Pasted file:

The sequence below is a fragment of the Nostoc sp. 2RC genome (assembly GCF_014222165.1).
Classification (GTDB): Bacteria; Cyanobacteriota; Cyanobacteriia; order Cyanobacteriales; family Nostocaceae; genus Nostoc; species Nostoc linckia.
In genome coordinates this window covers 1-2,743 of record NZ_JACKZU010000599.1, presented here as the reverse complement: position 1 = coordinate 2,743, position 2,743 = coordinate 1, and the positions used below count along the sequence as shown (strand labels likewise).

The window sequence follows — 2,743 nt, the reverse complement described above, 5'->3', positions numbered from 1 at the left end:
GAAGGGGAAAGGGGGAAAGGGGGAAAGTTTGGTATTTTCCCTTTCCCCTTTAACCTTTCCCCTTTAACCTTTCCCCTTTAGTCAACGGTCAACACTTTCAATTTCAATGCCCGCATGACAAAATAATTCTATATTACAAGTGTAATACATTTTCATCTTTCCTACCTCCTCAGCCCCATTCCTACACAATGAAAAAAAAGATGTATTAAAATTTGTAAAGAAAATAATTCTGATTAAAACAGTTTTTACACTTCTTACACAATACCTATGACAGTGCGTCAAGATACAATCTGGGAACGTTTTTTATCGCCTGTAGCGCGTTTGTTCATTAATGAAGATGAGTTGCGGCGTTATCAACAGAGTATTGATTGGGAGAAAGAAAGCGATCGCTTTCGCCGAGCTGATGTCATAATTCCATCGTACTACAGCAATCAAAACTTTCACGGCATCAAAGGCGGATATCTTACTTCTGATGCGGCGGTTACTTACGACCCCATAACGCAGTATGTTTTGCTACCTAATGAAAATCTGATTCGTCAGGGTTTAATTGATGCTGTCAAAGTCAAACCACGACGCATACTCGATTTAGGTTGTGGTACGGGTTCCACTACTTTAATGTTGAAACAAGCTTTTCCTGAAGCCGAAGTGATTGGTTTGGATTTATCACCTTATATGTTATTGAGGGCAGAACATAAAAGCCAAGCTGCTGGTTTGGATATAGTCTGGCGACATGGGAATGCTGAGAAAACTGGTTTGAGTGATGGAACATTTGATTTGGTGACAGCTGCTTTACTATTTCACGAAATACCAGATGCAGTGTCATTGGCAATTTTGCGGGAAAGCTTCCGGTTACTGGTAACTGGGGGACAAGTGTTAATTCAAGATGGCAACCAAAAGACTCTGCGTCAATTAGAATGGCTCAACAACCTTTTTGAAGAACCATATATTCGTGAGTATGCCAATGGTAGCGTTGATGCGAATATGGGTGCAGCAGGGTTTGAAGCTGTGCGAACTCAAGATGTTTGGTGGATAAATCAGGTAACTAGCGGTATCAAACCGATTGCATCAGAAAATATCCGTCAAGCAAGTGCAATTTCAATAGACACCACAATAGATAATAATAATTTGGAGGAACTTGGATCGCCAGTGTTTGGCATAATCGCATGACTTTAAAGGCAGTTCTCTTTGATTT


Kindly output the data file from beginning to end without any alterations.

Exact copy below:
The sequence below is a fragment of the Nostoc sp. 2RC genome (assembly GCF_014222165.1).
Classification (GTDB): Bacteria; Cyanobacteriota; Cyanobacteriia; order Cyanobacteriales; family Nostocaceae; genus Nostoc; species Nostoc linckia.
In genome coordinates this window covers 1-2,743 of record NZ_JACKZU010000599.1, presented here as the reverse complement: position 1 = coordinate 2,743, position 2,743 = coordinate 1, and the positions used below count along the sequence as shown (strand labels likewise).

The window sequence follows — 2,743 nt, the reverse complement described above, 5'->3', positions numbered from 1 at the left end:
GAAGGGGAAAGGGGGAAAGGGGGAAAGTTTGGTATTTTCCCTTTCCCCTTTAACCTTTCCCCTTTAACCTTTCCCCTTTAGTCAACGGTCAACACTTTCAATTTCAATGCCCGCATGACAAAATAATTCTATATTACAAGTGTAATACATTTTCATCTTTCCTACCTCCTCAGCCCCATTCCTACACAATGAAAAAAAAGATGTATTAAAATTTGTAAAGAAAATAATTCTGATTAAAACAGTTTTTACACTTCTTACACAATACCTATGACAGTGCGTCAAGATACAATCTGGGAACGTTTTTTATCGCCTGTAGCGCGTTTGTTCATTAATGAAGATGAGTTGCGGCGTTATCAACAGAGTATTGATTGGGAGAAAGAAAGCGATCGCTTTCGCCGAGCTGATGTCATAATTCCATCGTACTACAGCAATCAAAACTTTCACGGCATCAAAGGCGGATATCTTACTTCTGATGCGGCGGTTACTTACGACCCCATAACGCAGTATGTTTTGCTACCTAATGAAAATCTGATTCGTCAGGGTTTAATTGATGCTGTCAAAGTCAAACCACGACGCATACTCGATTTAGGTTGTGGTACGGGTTCCACTACTTTAATGTTGAAACAAGCTTTTCCTGAAGCCGAAGTGATTGGTTTGGATTTATCACCTTATATGTTATTGAGGGCAGAACATAAAAGCCAAGCTGCTGGTTTGGATATAGTCTGGCGACATGGGAATGCTGAGAAAACTGGTTTGAGTGATGGAACATTTGATTTGGTGACAGCTGCTTTACTATTTCACGAAATACCAGATGCAGTGTCATTGGCAATTTTGCGGGAAAGCTTCCGGTTACTGGTAACTGGGGGACAAGTGTTAATTCAAGATGGCAACCAAAAGACTCTGCGTCAATTAGAATGGCTCAACAACCTTTTTGAAGAACCATATATTCGTGAGTATGCCAATGGTAGCGTTGATGCGAATATGGGTGCAGCAGGGTTTGAAGCTGTGCGAACTCAAGATGTTTGGTGGATAAATCAGGTAACTAGCGGTATCAAACCGATTGCATCAGAAAATATCCGTCAAGCAAGTGCAATTTCAATAGACACCACAATAGATAATAATAATTTGGAGGAACTTGGATCGCCAGTGTTTGGCATAATCGCATGACTTTAAAGGCAGTTCTCTTTGATTT